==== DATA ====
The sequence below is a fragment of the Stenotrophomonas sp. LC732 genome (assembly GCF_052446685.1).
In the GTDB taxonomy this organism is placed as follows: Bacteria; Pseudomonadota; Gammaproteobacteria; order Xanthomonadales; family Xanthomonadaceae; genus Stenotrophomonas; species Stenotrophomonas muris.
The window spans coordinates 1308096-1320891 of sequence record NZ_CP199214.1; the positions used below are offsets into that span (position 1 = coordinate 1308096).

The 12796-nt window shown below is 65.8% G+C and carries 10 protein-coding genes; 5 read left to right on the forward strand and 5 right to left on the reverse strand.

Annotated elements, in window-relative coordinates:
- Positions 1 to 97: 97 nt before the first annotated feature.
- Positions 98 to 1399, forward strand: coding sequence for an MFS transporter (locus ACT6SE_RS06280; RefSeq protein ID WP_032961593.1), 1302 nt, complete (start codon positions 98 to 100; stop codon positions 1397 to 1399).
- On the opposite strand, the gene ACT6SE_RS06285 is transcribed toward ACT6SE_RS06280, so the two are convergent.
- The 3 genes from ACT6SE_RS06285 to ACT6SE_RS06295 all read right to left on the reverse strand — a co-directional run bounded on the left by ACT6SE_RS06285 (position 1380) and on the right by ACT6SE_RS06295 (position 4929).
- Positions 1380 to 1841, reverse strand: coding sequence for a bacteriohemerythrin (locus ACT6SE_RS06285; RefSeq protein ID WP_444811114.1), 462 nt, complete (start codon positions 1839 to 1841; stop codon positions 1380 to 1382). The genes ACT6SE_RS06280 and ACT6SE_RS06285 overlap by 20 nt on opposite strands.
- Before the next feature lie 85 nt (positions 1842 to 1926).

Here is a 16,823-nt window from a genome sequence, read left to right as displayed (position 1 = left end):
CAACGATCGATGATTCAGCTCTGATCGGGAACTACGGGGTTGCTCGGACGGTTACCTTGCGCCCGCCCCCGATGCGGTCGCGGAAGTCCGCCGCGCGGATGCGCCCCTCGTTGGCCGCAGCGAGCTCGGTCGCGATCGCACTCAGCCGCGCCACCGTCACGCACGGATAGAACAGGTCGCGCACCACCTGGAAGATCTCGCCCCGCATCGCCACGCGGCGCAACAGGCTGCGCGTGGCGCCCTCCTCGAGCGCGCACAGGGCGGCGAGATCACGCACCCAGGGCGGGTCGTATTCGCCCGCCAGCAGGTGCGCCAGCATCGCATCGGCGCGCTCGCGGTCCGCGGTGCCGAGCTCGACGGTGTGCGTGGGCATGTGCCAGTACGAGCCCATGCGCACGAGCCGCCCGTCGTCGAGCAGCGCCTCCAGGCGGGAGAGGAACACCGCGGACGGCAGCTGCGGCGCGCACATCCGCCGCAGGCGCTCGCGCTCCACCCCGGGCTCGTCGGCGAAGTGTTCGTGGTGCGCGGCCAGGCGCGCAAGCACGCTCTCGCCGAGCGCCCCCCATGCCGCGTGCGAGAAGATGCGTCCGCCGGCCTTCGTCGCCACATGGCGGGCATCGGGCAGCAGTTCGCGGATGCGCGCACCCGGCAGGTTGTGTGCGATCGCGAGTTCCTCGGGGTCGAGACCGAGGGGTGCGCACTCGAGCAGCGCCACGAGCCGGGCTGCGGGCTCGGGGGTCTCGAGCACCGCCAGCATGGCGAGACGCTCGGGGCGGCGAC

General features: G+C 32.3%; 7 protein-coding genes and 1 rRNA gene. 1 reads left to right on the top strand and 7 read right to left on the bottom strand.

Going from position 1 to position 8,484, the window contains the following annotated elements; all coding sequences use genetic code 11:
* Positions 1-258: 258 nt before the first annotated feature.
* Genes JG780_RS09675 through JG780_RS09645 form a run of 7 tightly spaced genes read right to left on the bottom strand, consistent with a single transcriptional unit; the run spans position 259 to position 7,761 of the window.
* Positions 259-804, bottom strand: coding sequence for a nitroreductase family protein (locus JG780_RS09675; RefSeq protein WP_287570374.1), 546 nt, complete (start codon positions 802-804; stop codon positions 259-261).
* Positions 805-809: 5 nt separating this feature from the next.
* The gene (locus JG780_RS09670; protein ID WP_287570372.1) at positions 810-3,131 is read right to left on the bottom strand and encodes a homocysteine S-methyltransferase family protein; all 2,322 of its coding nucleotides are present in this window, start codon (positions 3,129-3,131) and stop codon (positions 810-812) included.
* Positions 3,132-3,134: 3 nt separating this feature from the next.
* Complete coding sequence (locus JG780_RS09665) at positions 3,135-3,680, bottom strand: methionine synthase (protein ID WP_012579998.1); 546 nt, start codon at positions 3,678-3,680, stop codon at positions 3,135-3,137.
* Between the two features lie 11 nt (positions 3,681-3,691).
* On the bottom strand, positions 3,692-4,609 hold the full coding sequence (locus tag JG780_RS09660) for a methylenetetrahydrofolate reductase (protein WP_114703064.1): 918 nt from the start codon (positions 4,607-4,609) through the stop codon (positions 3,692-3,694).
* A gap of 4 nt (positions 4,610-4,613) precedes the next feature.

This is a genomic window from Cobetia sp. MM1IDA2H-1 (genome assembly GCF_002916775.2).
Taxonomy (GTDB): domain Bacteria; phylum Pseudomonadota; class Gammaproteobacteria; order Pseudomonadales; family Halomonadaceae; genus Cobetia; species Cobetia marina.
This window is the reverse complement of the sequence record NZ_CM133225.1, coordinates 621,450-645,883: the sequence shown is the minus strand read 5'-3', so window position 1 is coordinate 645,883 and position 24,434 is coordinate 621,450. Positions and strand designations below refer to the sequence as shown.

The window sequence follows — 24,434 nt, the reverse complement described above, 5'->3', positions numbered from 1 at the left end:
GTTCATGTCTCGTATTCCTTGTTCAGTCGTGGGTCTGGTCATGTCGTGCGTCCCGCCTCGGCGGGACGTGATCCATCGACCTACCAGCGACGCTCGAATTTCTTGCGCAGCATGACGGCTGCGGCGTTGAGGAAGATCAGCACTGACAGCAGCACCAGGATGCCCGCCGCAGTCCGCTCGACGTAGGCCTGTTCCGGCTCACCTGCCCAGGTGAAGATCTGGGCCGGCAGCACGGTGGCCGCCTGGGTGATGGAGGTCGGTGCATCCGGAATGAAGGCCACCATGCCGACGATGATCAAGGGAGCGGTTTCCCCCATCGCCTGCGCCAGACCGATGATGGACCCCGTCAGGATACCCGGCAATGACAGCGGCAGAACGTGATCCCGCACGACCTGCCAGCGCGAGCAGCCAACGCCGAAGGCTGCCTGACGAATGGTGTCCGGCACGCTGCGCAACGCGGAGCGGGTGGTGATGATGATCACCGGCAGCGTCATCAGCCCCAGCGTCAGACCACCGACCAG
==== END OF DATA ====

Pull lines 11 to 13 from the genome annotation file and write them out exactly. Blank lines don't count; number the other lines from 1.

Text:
- Before the next feature lie 85 nt (positions 1842 to 1926).

Here is a 16,823-nt window from a genome sequence, read left to right as displayed (position 1 = left end):
CAACGATCGATGATTCAGCTCTGATCGGGAACTACGGGGTTGCTCGGACGGTTACCTTGCGCCCGCCCCCGATGCGGTCGCGGAAGTCCGCCGCGCGGATGCGCCCCTCGTTGGCCGCAGCGAGCTCGGTCGCGATCGCACTCAGCCGCGCCACCGTCACGCACGGATAGAACAGGTCGCGCACCACCTGGAAGATCTCGCCCCGCATCGCCACGCGGCGCAACAGGCTGCGCGTGGCGCCCTCCTCGAGCGCGCACAGGGCGGCGAGATCACGCACCCAGGGCGGGTCGTATTCGCCCGCCAGCAGGTGCGCCAGCATCGCATCGGCGCGCTCGCGGTCCGCGGTGCCGAGCTCGACGGTGTGCGTGGGCATGTGCCAGTACGAGCCCATGCGCACGAGCCGCCCGTCGTCGAGCAGCGCCTCCAGGCGGGAGAGGAACACCGCGGACGGCAGCTGCGGCGCGCACATCCGCCGCAGGCGCTCGCGCTCCACCCCGGGCTCGTCGGCGAAGTGTTCGTGGTGCGCGGCCAGGCGCGCAAGCACGCTCTCGCCGAGCGCCCCCCATGCCGCGTGCGAGAAGATGCGTCCGCCGGCCTTCGTCGCCACATGGCGGGCATCGGGCAGCAGTTCGCGGATGCGCGCACCCGGCAGGTTGTGTGCGATCGCGAGTTCCTCGGGGTCGAGACCGAGGGGTGCGCACTCGAGCAGCGCCACGAGCCGGGCTGCGGGCTCGGGGGTCTCGAGCACCGCCAGCATGGCGAGACGCTCGGGGCGGCGAC